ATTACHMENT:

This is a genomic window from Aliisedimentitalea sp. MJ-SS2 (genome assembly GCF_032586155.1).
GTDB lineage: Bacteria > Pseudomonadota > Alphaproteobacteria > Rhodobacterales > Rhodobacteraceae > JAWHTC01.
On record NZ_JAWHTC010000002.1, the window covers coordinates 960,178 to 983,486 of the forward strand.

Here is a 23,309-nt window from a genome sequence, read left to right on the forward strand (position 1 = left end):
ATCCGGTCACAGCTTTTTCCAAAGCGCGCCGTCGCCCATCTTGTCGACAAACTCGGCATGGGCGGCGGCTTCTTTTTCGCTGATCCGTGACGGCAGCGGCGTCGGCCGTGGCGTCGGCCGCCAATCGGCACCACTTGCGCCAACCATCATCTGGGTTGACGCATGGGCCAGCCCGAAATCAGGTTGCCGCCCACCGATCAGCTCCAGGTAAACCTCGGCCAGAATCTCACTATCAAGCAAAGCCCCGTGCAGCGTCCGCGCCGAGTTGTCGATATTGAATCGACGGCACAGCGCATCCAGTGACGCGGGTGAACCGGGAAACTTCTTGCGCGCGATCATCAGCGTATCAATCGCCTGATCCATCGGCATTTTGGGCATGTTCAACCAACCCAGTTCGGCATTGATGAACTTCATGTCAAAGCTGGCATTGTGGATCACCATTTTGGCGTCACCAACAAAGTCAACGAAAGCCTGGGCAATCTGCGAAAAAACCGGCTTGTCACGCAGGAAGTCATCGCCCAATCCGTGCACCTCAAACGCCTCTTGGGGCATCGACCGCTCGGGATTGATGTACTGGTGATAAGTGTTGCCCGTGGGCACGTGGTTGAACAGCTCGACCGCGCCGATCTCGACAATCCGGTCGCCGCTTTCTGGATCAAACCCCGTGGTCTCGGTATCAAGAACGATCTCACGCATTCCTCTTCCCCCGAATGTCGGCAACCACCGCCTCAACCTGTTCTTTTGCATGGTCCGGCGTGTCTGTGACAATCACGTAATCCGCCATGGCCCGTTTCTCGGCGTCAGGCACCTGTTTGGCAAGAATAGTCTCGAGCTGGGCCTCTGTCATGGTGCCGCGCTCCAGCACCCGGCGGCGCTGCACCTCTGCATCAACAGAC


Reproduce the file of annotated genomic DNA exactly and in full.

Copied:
This is a genomic window from Aliisedimentitalea sp. MJ-SS2 (genome assembly GCF_032586155.1).
GTDB lineage: Bacteria > Pseudomonadota > Alphaproteobacteria > Rhodobacterales > Rhodobacteraceae > JAWHTC01.
On record NZ_JAWHTC010000002.1, the window covers coordinates 960,178 to 983,486 of the forward strand.

Here is a 23,309-nt window from a genome sequence, read left to right on the forward strand (position 1 = left end):
ATCCGGTCACAGCTTTTTCCAAAGCGCGCCGTCGCCCATCTTGTCGACAAACTCGGCATGGGCGGCGGCTTCTTTTTCGCTGATCCGTGACGGCAGCGGCGTCGGCCGTGGCGTCGGCCGCCAATCGGCACCACTTGCGCCAACCATCATCTGGGTTGACGCATGGGCCAGCCCGAAATCAGGTTGCCGCCCACCGATCAGCTCCAGGTAAACCTCGGCCAGAATCTCACTATCAAGCAAAGCCCCGTGCAGCGTCCGCGCCGAGTTGTCGATATTGAATCGACGGCACAGCGCATCCAGTGACGCGGGTGAACCGGGAAACTTCTTGCGCGCGATCATCAGCGTATCAATCGCCTGATCCATCGGCATTTTGGGCATGTTCAACCAACCCAGTTCGGCATTGATGAACTTCATGTCAAAGCTGGCATTGTGGATCACCATTTTGGCGTCACCAACAAAGTCAACGAAAGCCTGGGCAATCTGCGAAAAAACCGGCTTGTCACGCAGGAAGTCATCGCCCAATCCGTGCACCTCAAACGCCTCTTGGGGCATCGACCGCTCGGGATTGATGTACTGGTGATAAGTGTTGCCCGTGGGCACGTGGTTGAACAGCTCGACCGCGCCGATCTCGACAATCCGGTCGCCGCTTTCTGGATCAAACCCCGTGGTCTCGGTATCAAGAACGATCTCACGCATTCCTCTTCCCCCGAATGTCGGCAACCACCGCCTCAACCTGTTCTTTTGCATGGTCCGGCGTGTCTGTGACAATCACGTAATCCGCCATGGCCCGTTTCTCGGCGTCAGGCACCTGTTTGGCAAGAATAGTCTCGAGCTGGGCCTCTGTCATGGTGCCGCGCTCCAGCACCCGGCGGCGCTGCACCTCTGCATCAACAGAC